Another huge perk.  The kid’s parent got a little bit of head room when they didn’t spend the time to pick out the clothes or argue about them.  That has positive ramifications for you as well.  Not the least of which is when you moan about whatever’s on your mind, they’re more likely to show you just a modicum of patience rather than yelling out of the area.

One final advantage for the rest of us.  We get to see an array of outfits that brightens the day.  It’s magnificent.  I see outfits daily that shine light on my assumption and biases so I can subsequently get to work stamping them out like the pesky little mind fires that they are.

So, when you see an oddball outfit, just enjoy, the auteur who painstakingly assembled it really doesn’t need your input.

Comments

Popular posts from this blog

Cool Math Tricks: Deriving the Divergence, (Del or Nabla) into New (Cylindrical) Coordinate Systems

Now available as a Kindle ebook for 99 cents! Get a spiffy ebook, and fund more physics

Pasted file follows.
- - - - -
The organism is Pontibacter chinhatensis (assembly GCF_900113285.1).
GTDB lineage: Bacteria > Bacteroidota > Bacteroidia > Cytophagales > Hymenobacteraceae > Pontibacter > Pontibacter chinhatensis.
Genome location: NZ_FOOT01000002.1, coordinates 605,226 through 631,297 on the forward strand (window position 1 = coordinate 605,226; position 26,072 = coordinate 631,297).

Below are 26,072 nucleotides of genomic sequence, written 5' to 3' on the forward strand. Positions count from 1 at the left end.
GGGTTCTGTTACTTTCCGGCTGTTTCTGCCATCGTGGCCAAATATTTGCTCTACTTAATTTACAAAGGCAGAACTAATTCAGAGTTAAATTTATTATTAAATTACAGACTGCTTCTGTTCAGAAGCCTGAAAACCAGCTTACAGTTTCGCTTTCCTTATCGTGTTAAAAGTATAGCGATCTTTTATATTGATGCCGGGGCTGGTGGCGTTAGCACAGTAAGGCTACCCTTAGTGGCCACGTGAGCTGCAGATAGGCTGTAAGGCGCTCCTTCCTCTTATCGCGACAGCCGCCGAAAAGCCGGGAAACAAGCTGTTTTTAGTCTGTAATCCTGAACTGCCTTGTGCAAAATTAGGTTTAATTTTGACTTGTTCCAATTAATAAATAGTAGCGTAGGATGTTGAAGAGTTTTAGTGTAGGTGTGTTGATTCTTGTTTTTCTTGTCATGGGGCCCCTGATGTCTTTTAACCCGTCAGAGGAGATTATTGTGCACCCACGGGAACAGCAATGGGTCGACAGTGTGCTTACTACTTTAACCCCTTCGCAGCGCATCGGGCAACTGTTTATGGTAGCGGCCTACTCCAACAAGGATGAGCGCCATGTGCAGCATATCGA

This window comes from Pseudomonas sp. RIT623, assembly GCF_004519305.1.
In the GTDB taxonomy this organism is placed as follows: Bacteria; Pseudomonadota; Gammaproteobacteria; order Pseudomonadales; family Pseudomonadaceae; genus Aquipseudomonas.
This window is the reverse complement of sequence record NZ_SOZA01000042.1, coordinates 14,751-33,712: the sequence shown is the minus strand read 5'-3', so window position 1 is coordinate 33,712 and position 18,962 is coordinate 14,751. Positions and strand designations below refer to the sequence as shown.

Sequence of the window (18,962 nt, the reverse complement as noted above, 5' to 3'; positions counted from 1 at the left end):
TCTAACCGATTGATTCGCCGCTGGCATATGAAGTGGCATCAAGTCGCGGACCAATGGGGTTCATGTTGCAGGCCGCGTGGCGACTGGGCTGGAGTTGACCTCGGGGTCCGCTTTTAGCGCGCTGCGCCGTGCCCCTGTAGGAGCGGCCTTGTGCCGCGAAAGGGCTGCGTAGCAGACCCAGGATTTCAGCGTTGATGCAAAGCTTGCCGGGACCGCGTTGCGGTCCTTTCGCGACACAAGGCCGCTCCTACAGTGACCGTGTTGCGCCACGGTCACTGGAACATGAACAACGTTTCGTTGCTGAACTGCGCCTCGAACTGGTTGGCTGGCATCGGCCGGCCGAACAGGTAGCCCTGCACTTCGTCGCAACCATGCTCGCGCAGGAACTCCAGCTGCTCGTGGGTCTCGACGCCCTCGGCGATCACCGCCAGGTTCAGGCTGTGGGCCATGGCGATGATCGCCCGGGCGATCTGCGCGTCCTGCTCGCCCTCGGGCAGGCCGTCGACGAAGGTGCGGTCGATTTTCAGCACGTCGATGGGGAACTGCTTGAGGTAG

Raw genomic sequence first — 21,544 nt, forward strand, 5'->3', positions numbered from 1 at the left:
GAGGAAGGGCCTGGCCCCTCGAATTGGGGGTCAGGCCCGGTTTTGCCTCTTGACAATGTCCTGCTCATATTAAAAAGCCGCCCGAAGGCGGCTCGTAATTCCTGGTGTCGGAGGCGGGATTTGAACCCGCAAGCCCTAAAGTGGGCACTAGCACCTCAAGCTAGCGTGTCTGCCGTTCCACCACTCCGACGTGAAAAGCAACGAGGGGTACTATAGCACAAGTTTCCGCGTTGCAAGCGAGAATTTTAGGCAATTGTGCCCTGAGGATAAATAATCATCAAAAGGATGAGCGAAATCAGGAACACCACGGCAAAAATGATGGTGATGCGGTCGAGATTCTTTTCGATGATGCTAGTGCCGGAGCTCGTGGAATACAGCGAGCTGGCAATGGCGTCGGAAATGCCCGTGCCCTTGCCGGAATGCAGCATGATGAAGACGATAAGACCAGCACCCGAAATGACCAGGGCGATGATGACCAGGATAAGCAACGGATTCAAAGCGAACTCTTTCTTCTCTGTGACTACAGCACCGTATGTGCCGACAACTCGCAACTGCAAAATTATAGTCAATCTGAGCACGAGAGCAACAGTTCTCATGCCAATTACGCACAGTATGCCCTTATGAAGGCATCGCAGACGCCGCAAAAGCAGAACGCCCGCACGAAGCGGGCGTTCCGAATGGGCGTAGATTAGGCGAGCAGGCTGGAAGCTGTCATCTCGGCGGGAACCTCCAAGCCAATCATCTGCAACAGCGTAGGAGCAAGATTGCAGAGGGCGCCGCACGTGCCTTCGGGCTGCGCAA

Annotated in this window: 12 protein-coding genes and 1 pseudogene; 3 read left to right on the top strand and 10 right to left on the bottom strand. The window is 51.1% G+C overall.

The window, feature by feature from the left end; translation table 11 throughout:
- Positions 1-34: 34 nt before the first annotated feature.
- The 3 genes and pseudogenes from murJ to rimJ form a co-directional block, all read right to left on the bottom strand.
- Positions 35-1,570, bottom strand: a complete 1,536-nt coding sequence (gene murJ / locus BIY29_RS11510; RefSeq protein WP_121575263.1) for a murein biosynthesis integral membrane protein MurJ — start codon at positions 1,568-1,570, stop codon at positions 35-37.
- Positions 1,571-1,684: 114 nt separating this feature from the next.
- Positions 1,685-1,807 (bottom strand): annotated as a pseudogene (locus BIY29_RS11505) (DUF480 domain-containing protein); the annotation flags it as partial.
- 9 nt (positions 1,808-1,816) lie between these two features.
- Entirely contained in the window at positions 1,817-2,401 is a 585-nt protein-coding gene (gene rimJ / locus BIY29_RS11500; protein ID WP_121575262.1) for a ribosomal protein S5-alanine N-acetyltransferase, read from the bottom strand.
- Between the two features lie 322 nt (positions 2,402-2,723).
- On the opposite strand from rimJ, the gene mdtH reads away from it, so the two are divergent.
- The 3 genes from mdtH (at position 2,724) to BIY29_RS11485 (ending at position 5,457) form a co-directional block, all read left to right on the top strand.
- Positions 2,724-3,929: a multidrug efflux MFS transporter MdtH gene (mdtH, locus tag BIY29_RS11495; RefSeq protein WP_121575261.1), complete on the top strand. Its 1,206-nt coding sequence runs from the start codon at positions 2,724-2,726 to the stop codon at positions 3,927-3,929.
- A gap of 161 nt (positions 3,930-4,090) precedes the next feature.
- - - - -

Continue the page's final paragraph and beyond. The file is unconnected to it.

The following is a pretty lengthy procedure, but converting the divergence, (nabla, del) operator between coordinate systems comes up pretty often. While there are tables for converting between common coordinate systems, there seem to be fewer explanations of the procedure for deriving the conversion, so here goes!

What do we actually want?

To convert the Cartesian nabla



to the nabla for another coordinate system, say… cylindrical coordinates.



What we’ll need:

1. The Cartesian Nabla:



2. A set of equations relating the Cartesian coordinates to cylindrical coordinates:



3. A set of equations relating the Cartesian basis vectors to the basis vectors of the new coordinate system:



How to do it:

Use the chain rule for differentiation to convert the derivatives with respect to the Cartesian variables to derivatives with respect to the cylindrical variables.

The chain rule can be used to convert a differe…

Division: Distributing the Work